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 Weekly Updates

LegiStorm is constantly adding new information on the people, places and reports in our database. In the past week, LegiStorm added:

  • 77 new people
  • 25 new organizations
  • 126 new photos
  • 480 job history records for people in our database
  • 115 education records for people in our database
  • 199 contact addresses, emails and URLs (LinkedIn, Facebook, etc.)
  • 1 new person through the revolving door
  • 18 new policy reports
  • 48 new trips to our privately funded travel database
  • 221 new personal financial disclosures
  • 38457 new tweets
  • 2707 new press releases
  • 81 new town halls
  • 34 new hearings


K-ST Charting the Revolving Door

From Congress to K Street: Legislative Aides Who Made the Leap from Public Servants to Lobbyists

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From K Street to Congress: Lobbyists Who Made the Leap from Hired Guns to Public Servants

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The numbers are based on the most conservative numbers possible using thorough original research of tens of thousands of staff who have appeared in congressional salary data since Oct. 1, 2000, as well as tens of thousands of lobbyists who have registered with the government since 1999. Not included are others who work for companies in the influence business but where the person does not register as a lobbyist.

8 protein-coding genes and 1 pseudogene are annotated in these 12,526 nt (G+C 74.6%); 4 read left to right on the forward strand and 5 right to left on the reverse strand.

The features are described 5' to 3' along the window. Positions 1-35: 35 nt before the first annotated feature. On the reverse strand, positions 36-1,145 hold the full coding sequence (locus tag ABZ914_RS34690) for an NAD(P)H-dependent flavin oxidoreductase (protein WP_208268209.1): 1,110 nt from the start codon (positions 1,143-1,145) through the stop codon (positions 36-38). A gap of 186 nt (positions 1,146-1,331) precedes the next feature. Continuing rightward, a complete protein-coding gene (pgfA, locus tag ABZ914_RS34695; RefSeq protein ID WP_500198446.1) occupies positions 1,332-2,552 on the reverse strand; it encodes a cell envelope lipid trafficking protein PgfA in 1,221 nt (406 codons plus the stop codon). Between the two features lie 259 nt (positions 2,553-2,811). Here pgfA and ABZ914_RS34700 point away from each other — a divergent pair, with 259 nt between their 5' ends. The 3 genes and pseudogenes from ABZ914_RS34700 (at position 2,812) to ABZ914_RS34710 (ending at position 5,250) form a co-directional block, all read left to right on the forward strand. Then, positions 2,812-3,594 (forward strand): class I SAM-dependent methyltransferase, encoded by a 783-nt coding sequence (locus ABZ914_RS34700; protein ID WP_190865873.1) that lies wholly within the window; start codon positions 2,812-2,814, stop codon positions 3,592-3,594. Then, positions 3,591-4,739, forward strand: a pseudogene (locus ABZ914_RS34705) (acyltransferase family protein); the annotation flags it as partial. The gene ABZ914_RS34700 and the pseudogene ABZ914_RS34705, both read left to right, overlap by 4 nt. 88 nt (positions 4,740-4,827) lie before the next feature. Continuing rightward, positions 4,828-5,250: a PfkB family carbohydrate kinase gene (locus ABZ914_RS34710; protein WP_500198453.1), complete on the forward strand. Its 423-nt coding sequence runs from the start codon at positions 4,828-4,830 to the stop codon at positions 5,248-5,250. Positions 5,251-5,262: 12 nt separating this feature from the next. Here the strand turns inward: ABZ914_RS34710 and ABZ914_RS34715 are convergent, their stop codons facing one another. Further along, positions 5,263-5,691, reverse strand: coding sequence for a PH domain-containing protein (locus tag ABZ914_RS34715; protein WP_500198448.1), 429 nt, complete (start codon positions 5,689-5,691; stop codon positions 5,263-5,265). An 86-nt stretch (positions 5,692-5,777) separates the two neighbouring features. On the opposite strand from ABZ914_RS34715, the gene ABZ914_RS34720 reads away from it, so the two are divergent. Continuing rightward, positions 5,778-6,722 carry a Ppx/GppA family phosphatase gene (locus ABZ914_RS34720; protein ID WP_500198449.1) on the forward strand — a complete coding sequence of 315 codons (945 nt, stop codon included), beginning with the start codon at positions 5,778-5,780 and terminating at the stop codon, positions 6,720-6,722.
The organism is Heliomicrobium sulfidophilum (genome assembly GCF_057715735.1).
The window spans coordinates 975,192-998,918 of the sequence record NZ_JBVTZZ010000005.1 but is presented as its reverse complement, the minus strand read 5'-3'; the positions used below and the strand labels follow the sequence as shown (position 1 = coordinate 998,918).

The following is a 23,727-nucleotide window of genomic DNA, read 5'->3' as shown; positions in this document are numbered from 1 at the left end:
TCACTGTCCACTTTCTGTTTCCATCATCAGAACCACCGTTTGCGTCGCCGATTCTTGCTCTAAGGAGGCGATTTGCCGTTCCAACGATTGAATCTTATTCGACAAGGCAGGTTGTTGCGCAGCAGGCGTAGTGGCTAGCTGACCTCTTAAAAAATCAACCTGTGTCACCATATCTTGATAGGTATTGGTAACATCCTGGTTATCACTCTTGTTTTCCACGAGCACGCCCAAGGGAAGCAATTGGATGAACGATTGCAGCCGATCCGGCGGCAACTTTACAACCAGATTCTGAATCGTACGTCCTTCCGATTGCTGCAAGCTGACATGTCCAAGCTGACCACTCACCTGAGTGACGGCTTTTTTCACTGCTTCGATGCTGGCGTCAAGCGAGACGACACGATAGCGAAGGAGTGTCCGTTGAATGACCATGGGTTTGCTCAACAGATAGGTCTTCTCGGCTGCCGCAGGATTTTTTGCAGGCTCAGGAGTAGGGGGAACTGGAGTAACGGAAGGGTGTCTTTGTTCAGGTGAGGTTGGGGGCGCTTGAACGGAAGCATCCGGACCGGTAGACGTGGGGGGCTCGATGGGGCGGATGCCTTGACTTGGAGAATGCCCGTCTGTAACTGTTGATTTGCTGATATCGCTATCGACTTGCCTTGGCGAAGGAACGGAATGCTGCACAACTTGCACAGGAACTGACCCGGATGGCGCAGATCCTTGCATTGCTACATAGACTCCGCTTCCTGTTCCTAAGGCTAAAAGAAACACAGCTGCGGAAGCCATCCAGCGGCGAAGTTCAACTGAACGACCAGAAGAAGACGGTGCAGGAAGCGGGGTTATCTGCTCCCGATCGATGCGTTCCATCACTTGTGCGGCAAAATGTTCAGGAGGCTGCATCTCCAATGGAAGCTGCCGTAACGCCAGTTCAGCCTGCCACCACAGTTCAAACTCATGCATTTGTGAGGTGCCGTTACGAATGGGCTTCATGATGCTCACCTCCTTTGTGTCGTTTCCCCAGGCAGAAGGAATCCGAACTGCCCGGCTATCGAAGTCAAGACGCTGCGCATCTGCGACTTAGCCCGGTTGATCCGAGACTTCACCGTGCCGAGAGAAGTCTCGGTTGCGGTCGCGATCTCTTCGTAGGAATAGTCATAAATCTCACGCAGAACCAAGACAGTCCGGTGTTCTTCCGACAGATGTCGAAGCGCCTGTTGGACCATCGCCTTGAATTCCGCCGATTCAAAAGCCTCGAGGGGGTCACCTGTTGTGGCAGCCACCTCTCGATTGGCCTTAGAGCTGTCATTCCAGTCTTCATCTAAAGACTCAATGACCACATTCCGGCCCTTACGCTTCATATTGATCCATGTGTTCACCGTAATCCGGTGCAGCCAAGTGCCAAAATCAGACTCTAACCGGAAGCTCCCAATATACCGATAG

A relatively small number of people who have made the trip through the revolving door multiple times may be listed more than once. A comparison of absolute numbers are not strictly possible because the amount of prior-year data is greater in later years.

Our party classification is based on the person's prior work history, not party registration, political donations or other evidence.

Committee staff were assigned based on whether they worked for the majority or minority. If a person's job history involved working only for one party, that party was assigned - even if the person was an intern or junior staffer. However, if the person worked for both Democrats and Republicans, junior non-policy positions were ignored.

People who worked only for administrative offices in Congress were not assigned a party unless they worked in senior appointed positions where they worked only for one party. For staffers of members of Congress who switched parties, a party was assigned if they worked for the member only before or after the party switch, or if the their employment history was consistent otherwise.